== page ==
Contemporary African art is commonly understood to be art made by artists in Africa and the African diaspora in the post-independence era. However, there are about as many understandings of contemporary African art as there are curators, scholars and artists working in that field. All three terms of this “wide-reaching non-category are problematic in themselves: What exactly is “contemporary”, what makes art “African”, and when are we talking about art and not any other kind of creative expression?

Western scholars and curators have made numerous attempts at defining contemporary African art since the 1990s and early 2000s and proposed a range of categories and genres. They triggered heated debates and controversies, especially on the foundations of postcolonial critique. Recent trends indicate a far more relaxed engagement with definitions and identity ascription. The global presence and entanglement of Africa and its contemporary artists have become a widely acknowledged fact that still requires and provokes critical reflection, but finds itself beyond the pressure of self-justification.

Although African art has always been contemporary to its producers, the term “contemporary African art” implies a particular kind of art that has conquered, or, as some would say, has been absorbed by the international art world and art market since the 1980s. It is in that decade when Europe and the United States became aware of art made in Africa by individual artists, thus breaking with the colonial tradition of assuming collective “ethnic” origins of so-called “tribal art” as found in most ethnographic collections. The exhibition Magiciens de la terre by Jean-Hubert Martin in 1989 is widely considered (but also challenged as) a key exhibition in this very recent history of international reception of African and other non-western art. However, this reception, too, has its roots in an exotic and mystifying view on African culture from a dominant western position, as Rasheed Araeen argued in his response to Magiciens de la terre.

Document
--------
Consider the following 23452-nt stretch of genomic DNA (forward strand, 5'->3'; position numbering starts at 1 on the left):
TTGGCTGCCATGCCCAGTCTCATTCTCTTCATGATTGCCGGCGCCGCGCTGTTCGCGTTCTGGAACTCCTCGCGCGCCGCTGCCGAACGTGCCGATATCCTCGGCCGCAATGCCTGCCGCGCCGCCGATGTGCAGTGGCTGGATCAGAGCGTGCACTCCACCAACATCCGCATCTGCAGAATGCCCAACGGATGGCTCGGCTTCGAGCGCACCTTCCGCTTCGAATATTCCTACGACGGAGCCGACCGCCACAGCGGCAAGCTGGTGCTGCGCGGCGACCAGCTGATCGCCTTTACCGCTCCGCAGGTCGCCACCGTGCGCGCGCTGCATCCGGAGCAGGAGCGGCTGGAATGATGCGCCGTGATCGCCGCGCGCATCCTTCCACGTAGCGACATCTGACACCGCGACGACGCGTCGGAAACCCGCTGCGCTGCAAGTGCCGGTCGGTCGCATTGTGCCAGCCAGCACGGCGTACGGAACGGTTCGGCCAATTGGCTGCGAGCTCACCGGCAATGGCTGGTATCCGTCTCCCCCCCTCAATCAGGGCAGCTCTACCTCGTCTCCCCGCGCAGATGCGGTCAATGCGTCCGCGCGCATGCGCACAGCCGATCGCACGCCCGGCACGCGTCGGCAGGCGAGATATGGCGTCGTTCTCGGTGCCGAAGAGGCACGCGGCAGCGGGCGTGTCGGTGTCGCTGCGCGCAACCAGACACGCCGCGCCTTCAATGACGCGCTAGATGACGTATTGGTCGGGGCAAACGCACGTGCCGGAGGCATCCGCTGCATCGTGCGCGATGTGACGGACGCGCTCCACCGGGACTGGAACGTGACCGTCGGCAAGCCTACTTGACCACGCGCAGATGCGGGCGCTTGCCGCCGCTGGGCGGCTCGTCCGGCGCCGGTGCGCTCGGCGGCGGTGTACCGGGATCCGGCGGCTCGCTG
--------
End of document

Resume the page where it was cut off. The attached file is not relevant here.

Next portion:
Therefore, although this exhibition and many that followed had a strong influence in creating a kind of a common understanding of what constitutes contemporary African art, it is true that it has been and still is subject to discussions and controversies. Almost every exhibition following Magiciens de la terre offered a taxonomy or system of categorization that helped to reflect the very notion of contemporary African art, but they failed to recognize the postcolonial need of giving up the Eurocentric epistemology.

Contemporary African art is believed to feature particularities typical to African aesthetics, while at the same time it shares properties with other international contemporary arts. Therefore, it is both, shaped by and feeding into the globalizing art worlds and art markets, like any other contemporary art. At the same time, there are a lot of contemporary art practices and forms in African regions and cities that are almost exclusively locally known. While meeting all three requirements of being contemporary, art, and African, they fail to fit into a certain type of art production that has been spreading on the international art market since at least the 1980s.

Exhibitions variously showed work by artists based in Africa; by artists using aesthetics typical to African traditions; by African artists living in the West but including aesthetics and topics related to their “roots”; traditional artworks related to customary practices such as rituals; and urban African art that reflects the modern experience of cultural pluralism and hybridity. Modernity as a colonial and postcolonial experience appears as an intrinsic and significant attribute in most conceptions of contemporary African art. Scholars and curators therefore have proposed a wide range of taxonomies that tried firstly to define what is African about this art, and secondly, the range of genres it covers. Diverse attempts to define particular genres of contemporary African art, however, mirrored the fascination of art scholars and curators for the appropriation of cultural elements from assumed “Western” into “African” modes of expression and traditions.


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